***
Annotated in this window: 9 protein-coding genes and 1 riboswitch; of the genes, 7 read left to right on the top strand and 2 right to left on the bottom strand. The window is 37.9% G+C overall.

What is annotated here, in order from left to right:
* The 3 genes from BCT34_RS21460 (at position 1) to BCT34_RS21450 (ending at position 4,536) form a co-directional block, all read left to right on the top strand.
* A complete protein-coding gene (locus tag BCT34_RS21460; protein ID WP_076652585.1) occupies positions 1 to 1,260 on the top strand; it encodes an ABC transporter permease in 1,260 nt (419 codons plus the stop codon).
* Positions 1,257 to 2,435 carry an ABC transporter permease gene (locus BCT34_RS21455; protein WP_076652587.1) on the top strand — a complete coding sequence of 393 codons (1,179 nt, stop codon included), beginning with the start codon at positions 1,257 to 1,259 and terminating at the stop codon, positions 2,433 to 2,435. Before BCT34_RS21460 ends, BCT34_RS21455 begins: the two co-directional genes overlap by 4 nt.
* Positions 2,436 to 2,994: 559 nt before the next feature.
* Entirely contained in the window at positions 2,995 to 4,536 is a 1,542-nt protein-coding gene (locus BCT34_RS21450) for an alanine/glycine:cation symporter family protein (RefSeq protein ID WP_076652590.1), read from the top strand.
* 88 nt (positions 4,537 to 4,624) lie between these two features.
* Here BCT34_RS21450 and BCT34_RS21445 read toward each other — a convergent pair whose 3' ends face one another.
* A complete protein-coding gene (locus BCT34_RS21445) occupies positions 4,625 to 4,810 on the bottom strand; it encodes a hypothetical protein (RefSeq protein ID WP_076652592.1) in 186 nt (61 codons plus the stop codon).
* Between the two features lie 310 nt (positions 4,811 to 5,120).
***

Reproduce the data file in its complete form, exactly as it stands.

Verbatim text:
Annotated in this window: 9 protein-coding genes and 1 riboswitch; of the genes, 7 read left to right on the top strand and 2 right to left on the bottom strand. The window is 37.9% G+C overall.

What is annotated here, in order from left to right:
* The 3 genes from BCT34_RS21460 (at position 1) to BCT34_RS21450 (ending at position 4,536) form a co-directional block, all read left to right on the top strand.
* A complete protein-coding gene (locus tag BCT34_RS21460; protein ID WP_076652585.1) occupies positions 1 to 1,260 on the top strand; it encodes an ABC transporter permease in 1,260 nt (419 codons plus the stop codon).
* Positions 1,257 to 2,435 carry an ABC transporter permease gene (locus BCT34_RS21455; protein WP_076652587.1) on the top strand — a complete coding sequence of 393 codons (1,179 nt, stop codon included), beginning with the start codon at positions 1,257 to 1,259 and terminating at the stop codon, positions 2,433 to 2,435. Before BCT34_RS21460 ends, BCT34_RS21455 begins: the two co-directional genes overlap by 4 nt.
* Positions 2,436 to 2,994: 559 nt before the next feature.
* Entirely contained in the window at positions 2,995 to 4,536 is a 1,542-nt protein-coding gene (locus BCT34_RS21450) for an alanine/glycine:cation symporter family protein (RefSeq protein ID WP_076652590.1), read from the top strand.
* 88 nt (positions 4,537 to 4,624) lie between these two features.
* Here BCT34_RS21450 and BCT34_RS21445 read toward each other — a convergent pair whose 3' ends face one another.
* A complete protein-coding gene (locus BCT34_RS21445) occupies positions 4,625 to 4,810 on the bottom strand; it encodes a hypothetical protein (RefSeq protein ID WP_076652592.1) in 186 nt (61 codons plus the stop codon).
* Between the two features lie 310 nt (positions 4,811 to 5,120).